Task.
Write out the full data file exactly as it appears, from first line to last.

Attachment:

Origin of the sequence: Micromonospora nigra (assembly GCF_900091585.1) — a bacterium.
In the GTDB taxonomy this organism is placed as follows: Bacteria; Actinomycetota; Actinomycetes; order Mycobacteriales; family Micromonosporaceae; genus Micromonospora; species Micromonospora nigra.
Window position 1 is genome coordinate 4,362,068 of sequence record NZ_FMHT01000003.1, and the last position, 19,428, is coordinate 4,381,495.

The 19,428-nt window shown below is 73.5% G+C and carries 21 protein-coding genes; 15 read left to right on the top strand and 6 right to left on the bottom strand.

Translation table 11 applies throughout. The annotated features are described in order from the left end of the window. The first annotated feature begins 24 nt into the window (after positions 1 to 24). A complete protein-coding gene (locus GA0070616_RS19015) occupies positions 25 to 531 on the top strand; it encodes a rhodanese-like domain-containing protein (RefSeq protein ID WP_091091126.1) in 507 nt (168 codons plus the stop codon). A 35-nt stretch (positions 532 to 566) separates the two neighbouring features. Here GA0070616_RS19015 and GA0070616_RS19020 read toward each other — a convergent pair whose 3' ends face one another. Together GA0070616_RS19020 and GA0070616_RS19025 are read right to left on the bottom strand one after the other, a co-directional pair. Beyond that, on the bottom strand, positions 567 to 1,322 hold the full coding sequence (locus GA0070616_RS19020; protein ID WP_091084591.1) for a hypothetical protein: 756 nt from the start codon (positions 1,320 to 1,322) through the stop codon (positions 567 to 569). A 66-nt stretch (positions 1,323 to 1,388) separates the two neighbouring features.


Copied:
Origin of the sequence: Micromonospora nigra (assembly GCF_900091585.1) — a bacterium.
In the GTDB taxonomy this organism is placed as follows: Bacteria; Actinomycetota; Actinomycetes; order Mycobacteriales; family Micromonosporaceae; genus Micromonospora; species Micromonospora nigra.
Window position 1 is genome coordinate 4,362,068 of sequence record NZ_FMHT01000003.1, and the last position, 19,428, is coordinate 4,381,495.

The 19,428-nt window shown below is 73.5% G+C and carries 21 protein-coding genes; 15 read left to right on the top strand and 6 right to left on the bottom strand.

Translation table 11 applies throughout. The annotated features are described in order from the left end of the window. The first annotated feature begins 24 nt into the window (after positions 1 to 24). A complete protein-coding gene (locus GA0070616_RS19015) occupies positions 25 to 531 on the top strand; it encodes a rhodanese-like domain-containing protein (RefSeq protein ID WP_091091126.1) in 507 nt (168 codons plus the stop codon). A 35-nt stretch (positions 532 to 566) separates the two neighbouring features. Here GA0070616_RS19015 and GA0070616_RS19020 read toward each other — a convergent pair whose 3' ends face one another. Together GA0070616_RS19020 and GA0070616_RS19025 are read right to left on the bottom strand one after the other, a co-directional pair. Beyond that, on the bottom strand, positions 567 to 1,322 hold the full coding sequence (locus GA0070616_RS19020; protein ID WP_091084591.1) for a hypothetical protein: 756 nt from the start codon (positions 1,320 to 1,322) through the stop codon (positions 567 to 569). A 66-nt stretch (positions 1,323 to 1,388) separates the two neighbouring features.